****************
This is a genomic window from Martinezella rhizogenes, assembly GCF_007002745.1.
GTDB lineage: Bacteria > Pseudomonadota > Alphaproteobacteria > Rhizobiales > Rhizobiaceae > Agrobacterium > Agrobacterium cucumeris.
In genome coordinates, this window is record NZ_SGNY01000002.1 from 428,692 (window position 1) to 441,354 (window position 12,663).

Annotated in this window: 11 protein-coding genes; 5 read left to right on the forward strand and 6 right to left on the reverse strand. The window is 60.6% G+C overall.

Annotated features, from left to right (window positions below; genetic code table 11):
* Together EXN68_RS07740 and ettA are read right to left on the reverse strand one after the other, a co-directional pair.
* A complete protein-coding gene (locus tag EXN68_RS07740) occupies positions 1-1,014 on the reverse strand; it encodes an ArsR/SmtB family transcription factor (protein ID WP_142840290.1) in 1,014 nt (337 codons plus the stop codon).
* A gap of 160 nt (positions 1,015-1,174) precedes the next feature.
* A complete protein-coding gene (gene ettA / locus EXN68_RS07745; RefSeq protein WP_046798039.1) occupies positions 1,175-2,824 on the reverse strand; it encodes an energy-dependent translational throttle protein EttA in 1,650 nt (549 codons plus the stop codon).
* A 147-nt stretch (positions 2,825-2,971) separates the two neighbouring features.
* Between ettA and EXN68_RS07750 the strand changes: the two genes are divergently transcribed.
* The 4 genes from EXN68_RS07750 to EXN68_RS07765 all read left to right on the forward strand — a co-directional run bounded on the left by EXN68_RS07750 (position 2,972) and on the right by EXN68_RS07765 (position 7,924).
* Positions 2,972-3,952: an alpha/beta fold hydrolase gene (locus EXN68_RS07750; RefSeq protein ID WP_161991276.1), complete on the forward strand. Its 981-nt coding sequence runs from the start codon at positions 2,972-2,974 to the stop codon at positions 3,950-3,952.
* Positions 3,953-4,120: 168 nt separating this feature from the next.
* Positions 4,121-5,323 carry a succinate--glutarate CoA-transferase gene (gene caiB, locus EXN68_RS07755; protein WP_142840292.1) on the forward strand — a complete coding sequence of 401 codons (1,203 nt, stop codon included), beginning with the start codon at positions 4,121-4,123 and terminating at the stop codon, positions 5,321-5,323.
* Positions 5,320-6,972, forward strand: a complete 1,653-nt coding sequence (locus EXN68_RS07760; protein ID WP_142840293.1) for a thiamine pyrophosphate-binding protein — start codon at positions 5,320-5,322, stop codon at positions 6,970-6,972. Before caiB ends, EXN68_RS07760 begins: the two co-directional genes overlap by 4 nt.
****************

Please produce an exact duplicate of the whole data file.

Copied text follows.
This is a genomic window from Martinezella rhizogenes, assembly GCF_007002745.1.
GTDB lineage: Bacteria > Pseudomonadota > Alphaproteobacteria > Rhizobiales > Rhizobiaceae > Agrobacterium > Agrobacterium cucumeris.
In genome coordinates, this window is record NZ_SGNY01000002.1 from 428,692 (window position 1) to 441,354 (window position 12,663).

Annotated in this window: 11 protein-coding genes; 5 read left to right on the forward strand and 6 right to left on the reverse strand. The window is 60.6% G+C overall.

Annotated features, from left to right (window positions below; genetic code table 11):
* Together EXN68_RS07740 and ettA are read right to left on the reverse strand one after the other, a co-directional pair.
* A complete protein-coding gene (locus tag EXN68_RS07740) occupies positions 1-1,014 on the reverse strand; it encodes an ArsR/SmtB family transcription factor (protein ID WP_142840290.1) in 1,014 nt (337 codons plus the stop codon).
* A gap of 160 nt (positions 1,015-1,174) precedes the next feature.
* A complete protein-coding gene (gene ettA / locus EXN68_RS07745; RefSeq protein WP_046798039.1) occupies positions 1,175-2,824 on the reverse strand; it encodes an energy-dependent translational throttle protein EttA in 1,650 nt (549 codons plus the stop codon).
* A 147-nt stretch (positions 2,825-2,971) separates the two neighbouring features.
* Between ettA and EXN68_RS07750 the strand changes: the two genes are divergently transcribed.
* The 4 genes from EXN68_RS07750 to EXN68_RS07765 all read left to right on the forward strand — a co-directional run bounded on the left by EXN68_RS07750 (position 2,972) and on the right by EXN68_RS07765 (position 7,924).
* Positions 2,972-3,952: an alpha/beta fold hydrolase gene (locus EXN68_RS07750; RefSeq protein ID WP_161991276.1), complete on the forward strand. Its 981-nt coding sequence runs from the start codon at positions 2,972-2,974 to the stop codon at positions 3,950-3,952.
* Positions 3,953-4,120: 168 nt separating this feature from the next.
* Positions 4,121-5,323 carry a succinate--glutarate CoA-transferase gene (gene caiB, locus EXN68_RS07755; protein WP_142840292.1) on the forward strand — a complete coding sequence of 401 codons (1,203 nt, stop codon included), beginning with the start codon at positions 4,121-4,123 and terminating at the stop codon, positions 5,321-5,323.
* Positions 5,320-6,972, forward strand: a complete 1,653-nt coding sequence (locus EXN68_RS07760; protein ID WP_142840293.1) for a thiamine pyrophosphate-binding protein — start codon at positions 5,320-5,322, stop codon at positions 6,970-6,972. Before caiB ends, EXN68_RS07760 begins: the two co-directional genes overlap by 4 nt.